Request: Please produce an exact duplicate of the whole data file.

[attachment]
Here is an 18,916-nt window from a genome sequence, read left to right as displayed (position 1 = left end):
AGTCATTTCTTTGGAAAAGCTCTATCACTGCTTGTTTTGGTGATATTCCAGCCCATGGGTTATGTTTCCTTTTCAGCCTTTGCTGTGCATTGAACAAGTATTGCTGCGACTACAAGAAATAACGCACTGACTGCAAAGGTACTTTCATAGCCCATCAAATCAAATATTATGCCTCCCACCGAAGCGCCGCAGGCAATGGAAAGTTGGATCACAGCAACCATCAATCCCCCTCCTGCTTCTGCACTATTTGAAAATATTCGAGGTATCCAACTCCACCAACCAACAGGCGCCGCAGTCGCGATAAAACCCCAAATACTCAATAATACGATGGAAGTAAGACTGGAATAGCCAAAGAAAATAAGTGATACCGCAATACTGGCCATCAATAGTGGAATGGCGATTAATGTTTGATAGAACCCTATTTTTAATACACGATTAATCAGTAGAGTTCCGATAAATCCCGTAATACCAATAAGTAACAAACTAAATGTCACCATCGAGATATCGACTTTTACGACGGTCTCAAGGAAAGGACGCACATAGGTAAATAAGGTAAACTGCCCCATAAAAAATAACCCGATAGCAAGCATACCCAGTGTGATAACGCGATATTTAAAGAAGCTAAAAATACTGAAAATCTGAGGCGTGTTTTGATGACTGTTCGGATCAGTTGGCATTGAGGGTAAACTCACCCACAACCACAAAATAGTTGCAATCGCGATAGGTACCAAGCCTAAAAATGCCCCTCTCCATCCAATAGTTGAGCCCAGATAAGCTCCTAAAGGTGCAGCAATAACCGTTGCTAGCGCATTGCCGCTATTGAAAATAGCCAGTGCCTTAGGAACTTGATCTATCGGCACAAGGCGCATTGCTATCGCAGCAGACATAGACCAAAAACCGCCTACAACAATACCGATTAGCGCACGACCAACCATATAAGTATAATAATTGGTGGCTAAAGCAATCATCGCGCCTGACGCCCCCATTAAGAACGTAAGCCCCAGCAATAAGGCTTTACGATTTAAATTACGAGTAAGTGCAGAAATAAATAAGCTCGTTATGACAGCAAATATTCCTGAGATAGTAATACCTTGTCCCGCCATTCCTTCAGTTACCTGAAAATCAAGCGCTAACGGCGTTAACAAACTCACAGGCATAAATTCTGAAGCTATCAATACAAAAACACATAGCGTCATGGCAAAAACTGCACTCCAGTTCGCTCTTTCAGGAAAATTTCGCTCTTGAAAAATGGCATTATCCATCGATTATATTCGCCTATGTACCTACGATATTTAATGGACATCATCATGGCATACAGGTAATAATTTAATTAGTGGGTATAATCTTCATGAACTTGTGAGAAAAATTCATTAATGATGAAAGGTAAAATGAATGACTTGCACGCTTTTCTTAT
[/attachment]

Here is an 18,916-nt window from a genome sequence, read left to right as displayed (position 1 = left end):
AGTCATTTCTTTGGAAAAGCTCTATCACTGCTTGTTTTGGTGATATTCCAGCCCATGGGTTATGTTTCCTTTTCAGCCTTTGCTGTGCATTGAACAAGTATTGCTGCGACTACAAGAAATAACGCACTGACTGCAAAGGTACTTTCATAGCCCATCAAATCAAATATTATGCCTCCCACCGAAGCGCCGCAGGCAATGGAAAGTTGGATCACAGCAACCATCAATCCCCCTCCTGCTTCTGCACTATTTGAAAATATTCGAGGTATCCAACTCCACCAACCAACAGGCGCCGCAGTCGCGATAAAACCCCAAATACTCAATAATACGATGGAAGTAAGACTGGAATAGCCAAAGAAAATAAGTGATACCGCAATACTGGCCATCAATAGTGGAATGGCGATTAATGTTTGATAGAACCCTATTTTTAATACACGATTAATCAGTAGAGTTCCGATAAATCCCGTAATACCAATAAGTAACAAACTAAATGTCACCATCGAGATATCGACTTTTACGACGGTCTCAAGGAAAGGACGCACATAGGTAAATAAGGTAAACTGCCCCATAAAAAATAACCCGATAGCAAGCATACCCAGTGTGATAACGCGATATTTAAAGAAGCTAAAAATACTGAAAATCTGAGGCGTGTTTTGATGACTGTTCGGATCAGTTGGCATTGAGGGTAAACTCACCCACAACCACAAAATAGTTGCAATCGCGATAGGTACCAAGCCTAAAAATGCCCCTCTCCATCCAATAGTTGAGCCCAGATAAGCTCCTAAAGGTGCAGCAATAACCGTTGCTAGCGCATTGCCGCTATTGAAAATAGCCAGTGCCTTAGGAACTTGATCTATCGGCACAAGGCGCATTGCTATCGCAGCAGACATAGACCAAAAACCGCCTACAACAATACCGATTAGCGCACGACCAACCATATAAGTATAATAATTGGTGGCTAAAGCAATCATCGCGCCTGACGCCCCCATTAAGAACGTAAGCCCCAGCAATAAGGCTTTACGATTTAAATTACGAGTAAGTGCAGAAATAAATAAGCTCGTTATGACAGCAAATATTCCTGAGATAGTAATACCTTGTCCCGCCATTCCTTCAGTTACCTGAAAATCAAGCGCTAACGGCGTTAACAAACTCACAGGCATAAATTCTGAAGCTATCAATACAAAAACACATAGCGTCATGGCAAAAACTGCACTCCAGTTCGCTCTTTCAGGAAAATTTCGCTCTTGAAAAATGGCATTATCCATCGATTATATTCGCCTATGTACCTACGATATTTAATGGACATCATCATGGCATACAGGTAATAATTTAATTAGTGGGTATAATCTTCATGAACTTGTGAGAAAAATTCATTAATGATGAAAGGTAAAATGAATGACTTGCACGCTTTTCTTAT